Integrating the architecture and energy performance of a house was accomplished at a typical market price for new construction in northeastern Connecticut. The house is sun-tempered, superinsulated, and very tightly constructed. A mechanical system designed to complement the envelope consists of a mini-split heat pump and an air-to-water heat pump. The PV system did not perform as expected mainly due to snow cover and some shading; however, the house was measured to perform well and can achieve zero energy status if nontypical residential loads were excluded. If these loads are included and on-site wood is used for heating and cooking, this provides an alternative pathway for zero energy.
Paul and Julia with their three boys and Scramble the Duck. Scramble, a special member of the family, has become a state-wide celebrity—see scrambletheduck.wordpress.com.
For us, zero energy is a lifestyle choice. Yes, we designed the house with elements that just work—such as window orientation, insulation and LED lighting. However, each component of life deserves scrutiny of its value. We don’t care that we don’t have a dishwasher, TV (we had one and no one ever turned it on) and rarely use the dryer.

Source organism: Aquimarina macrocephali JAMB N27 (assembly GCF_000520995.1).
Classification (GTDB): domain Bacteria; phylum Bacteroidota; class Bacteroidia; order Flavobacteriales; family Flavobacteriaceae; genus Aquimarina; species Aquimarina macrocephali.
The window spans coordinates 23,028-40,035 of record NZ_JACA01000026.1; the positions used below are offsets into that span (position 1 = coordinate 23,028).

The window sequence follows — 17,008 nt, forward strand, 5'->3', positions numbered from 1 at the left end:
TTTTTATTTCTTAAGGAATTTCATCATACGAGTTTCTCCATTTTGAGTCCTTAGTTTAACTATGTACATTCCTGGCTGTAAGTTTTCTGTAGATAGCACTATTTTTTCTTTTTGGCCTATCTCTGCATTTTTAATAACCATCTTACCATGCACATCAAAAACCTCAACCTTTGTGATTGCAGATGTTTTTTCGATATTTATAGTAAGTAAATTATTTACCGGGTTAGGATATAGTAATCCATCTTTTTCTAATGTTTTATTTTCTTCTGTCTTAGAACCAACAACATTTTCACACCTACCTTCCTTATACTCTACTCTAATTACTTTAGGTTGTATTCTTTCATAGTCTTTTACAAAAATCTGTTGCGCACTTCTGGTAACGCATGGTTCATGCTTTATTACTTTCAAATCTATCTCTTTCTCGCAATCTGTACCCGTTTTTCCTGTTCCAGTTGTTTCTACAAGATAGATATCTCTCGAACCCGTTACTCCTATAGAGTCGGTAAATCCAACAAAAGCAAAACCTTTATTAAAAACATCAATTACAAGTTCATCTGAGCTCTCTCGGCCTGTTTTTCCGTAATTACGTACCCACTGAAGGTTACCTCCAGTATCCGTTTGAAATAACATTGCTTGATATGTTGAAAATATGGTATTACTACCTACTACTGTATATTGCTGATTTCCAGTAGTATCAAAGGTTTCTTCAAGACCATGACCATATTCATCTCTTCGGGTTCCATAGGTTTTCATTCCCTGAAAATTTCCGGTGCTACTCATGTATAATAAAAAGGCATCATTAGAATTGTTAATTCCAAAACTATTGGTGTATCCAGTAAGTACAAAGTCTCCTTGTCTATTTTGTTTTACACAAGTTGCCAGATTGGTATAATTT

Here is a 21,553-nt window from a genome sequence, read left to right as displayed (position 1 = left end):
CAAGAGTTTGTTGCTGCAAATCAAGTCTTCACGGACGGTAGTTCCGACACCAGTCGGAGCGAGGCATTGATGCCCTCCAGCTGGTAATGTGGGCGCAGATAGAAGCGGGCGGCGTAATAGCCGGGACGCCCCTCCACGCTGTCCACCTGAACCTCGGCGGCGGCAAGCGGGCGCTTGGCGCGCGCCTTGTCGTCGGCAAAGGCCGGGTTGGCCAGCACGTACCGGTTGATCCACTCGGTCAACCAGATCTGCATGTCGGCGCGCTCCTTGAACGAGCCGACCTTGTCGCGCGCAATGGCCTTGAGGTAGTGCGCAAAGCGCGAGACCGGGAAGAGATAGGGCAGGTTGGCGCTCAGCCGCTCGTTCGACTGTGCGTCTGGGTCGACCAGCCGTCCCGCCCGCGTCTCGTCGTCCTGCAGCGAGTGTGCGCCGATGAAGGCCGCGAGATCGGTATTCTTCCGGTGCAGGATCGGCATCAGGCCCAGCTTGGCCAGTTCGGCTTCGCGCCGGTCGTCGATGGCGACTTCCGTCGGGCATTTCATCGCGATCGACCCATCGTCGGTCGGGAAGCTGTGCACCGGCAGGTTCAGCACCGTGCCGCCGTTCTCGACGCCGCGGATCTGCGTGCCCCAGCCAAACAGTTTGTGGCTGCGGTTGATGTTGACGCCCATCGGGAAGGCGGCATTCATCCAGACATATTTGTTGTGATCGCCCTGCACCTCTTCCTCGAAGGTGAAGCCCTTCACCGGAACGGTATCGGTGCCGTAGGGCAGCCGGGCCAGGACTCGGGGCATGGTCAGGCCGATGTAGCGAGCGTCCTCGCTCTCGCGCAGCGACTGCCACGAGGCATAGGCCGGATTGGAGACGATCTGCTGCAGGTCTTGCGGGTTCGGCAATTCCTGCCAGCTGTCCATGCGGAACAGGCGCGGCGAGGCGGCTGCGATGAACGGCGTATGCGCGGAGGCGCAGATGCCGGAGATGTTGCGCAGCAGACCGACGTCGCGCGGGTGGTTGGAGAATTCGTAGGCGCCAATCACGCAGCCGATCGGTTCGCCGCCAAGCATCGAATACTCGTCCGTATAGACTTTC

Our lifestyle has created a family of avid readers, musicians and animal caregivers. Our three boys get dirty, and we use a front-loader washer to clean their clothes (sorry, no washboard); the clothesline is gentle on clothes (naturally sanitized by the sun), dishes are cleaner, and hobbies include gardening, cooking and trying to minimize our environmental footprint.
If we really want to make a difference for sustainability and creating a healthy environment, we need to look at all the decisions that we make. Living a zero energy lifestyle has been good for the family.
Photo: Eversource Energy
- EnergizeCT. 2018. "Residential New Construction Program."
- RESNET. 2018. “What is the HERS Index.”
- DOE 2018. “DOE Zero Energy Ready Home.”
- EnergizeCT. 2018. 2015 Challenge Participant: Torcellini Residence.
About the Author
Paul Torcellini, Ph.D., P.E., is a principal engineer at the National Renewable Energy Laboratory and is on the faculty at Eastern Connecticut State University.